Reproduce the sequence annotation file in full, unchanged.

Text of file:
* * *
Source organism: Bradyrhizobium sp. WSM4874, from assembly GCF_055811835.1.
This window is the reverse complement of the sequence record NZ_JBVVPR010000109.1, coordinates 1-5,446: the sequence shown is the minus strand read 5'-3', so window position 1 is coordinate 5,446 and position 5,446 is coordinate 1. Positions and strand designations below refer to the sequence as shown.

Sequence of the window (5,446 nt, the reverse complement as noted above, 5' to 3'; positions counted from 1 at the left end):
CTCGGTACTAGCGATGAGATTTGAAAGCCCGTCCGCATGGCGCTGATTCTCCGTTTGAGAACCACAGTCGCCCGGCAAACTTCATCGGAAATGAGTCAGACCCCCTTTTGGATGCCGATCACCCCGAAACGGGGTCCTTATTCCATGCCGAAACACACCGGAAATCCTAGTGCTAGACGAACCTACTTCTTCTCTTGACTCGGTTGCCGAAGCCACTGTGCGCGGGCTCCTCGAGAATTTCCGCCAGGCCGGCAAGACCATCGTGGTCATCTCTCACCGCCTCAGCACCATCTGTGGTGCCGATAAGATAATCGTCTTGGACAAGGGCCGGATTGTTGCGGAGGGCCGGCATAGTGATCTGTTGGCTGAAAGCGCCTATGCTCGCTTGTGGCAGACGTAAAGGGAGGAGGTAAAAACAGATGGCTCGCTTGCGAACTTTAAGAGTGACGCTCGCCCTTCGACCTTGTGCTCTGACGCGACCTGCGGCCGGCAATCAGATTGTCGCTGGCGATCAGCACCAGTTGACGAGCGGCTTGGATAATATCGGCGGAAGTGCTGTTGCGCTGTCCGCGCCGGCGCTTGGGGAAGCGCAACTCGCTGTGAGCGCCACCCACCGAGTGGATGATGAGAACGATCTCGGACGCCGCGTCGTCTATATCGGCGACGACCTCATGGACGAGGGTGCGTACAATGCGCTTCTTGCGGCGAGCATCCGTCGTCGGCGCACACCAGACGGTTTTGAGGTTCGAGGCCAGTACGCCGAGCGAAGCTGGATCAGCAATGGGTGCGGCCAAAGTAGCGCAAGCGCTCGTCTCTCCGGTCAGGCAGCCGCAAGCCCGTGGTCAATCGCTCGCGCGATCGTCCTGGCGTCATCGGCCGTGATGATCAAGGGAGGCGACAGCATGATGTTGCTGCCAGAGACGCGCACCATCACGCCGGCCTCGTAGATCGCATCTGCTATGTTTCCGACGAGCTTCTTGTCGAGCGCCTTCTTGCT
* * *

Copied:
Source organism: Bradyrhizobium sp. WSM4874, from assembly GCF_055811835.1.
This window is the reverse complement of the sequence record NZ_JBVVPR010000109.1, coordinates 1-5,446: the sequence shown is the minus strand read 5'-3', so window position 1 is coordinate 5,446 and position 5,446 is coordinate 1. Positions and strand designations below refer to the sequence as shown.

Sequence of the window (5,446 nt, the reverse complement as noted above, 5' to 3'; positions counted from 1 at the left end):
CTCGGTACTAGCGATGAGATTTGAAAGCCCGTCCGCATGGCGCTGATTCTCCGTTTGAGAACCACAGTCGCCCGGCAAACTTCATCGGAAATGAGTCAGACCCCCTTTTGGATGCCGATCACCCCGAAACGGGGTCCTTATTCCATGCCGAAACACACCGGAAATCCTAGTGCTAGACGAACCTACTTCTTCTCTTGACTCGGTTGCCGAAGCCACTGTGCGCGGGCTCCTCGAGAATTTCCGCCAGGCCGGCAAGACCATCGTGGTCATCTCTCACCGCCTCAGCACCATCTGTGGTGCCGATAAGATAATCGTCTTGGACAAGGGCCGGATTGTTGCGGAGGGCCGGCATAGTGATCTGTTGGCTGAAAGCGCCTATGCTCGCTTGTGGCAGACGTAAAGGGAGGAGGTAAAAACAGATGGCTCGCTTGCGAACTTTAAGAGTGACGCTCGCCCTTCGACCTTGTGCTCTGACGCGACCTGCGGCCGGCAATCAGATTGTCGCTGGCGATCAGCACCAGTTGACGAGCGGCTTGGATAATATCGGCGGAAGTGCTGTTGCGCTGTCCGCGCCGGCGCTTGGGGAAGCGCAACTCGCTGTGAGCGCCACCCACCGAGTGGATGATGAGAACGATCTCGGACGCCGCGTCGTCTATATCGGCGACGACCTCATGGACGAGGGTGCGTACAATGCGCTTCTTGCGGCGAGCATCCGTCGTCGGCGCACACCAGACGGTTTTGAGGTTCGAGGCCAGTACGCCGAGCGAAGCTGGATCAGCAATGGGTGCGGCCAAAGTAGCGCAAGCGCTCGTCTCTCCGGTCAGGCAGCCGCAAGCCCGTGGTCAATCGCTCGCGCGATCGTCCTGGCGTCATCGGCCGTGATGATCAAGGGAGGCGACAGCATGATGTTGCTGCCAGAGACGCGCACCATCACGCCGGCCTCGTAGATCGCATCTGCTATGTTTCCGACGAGCTTCTTGTCGAGCGCCTTCTTGCT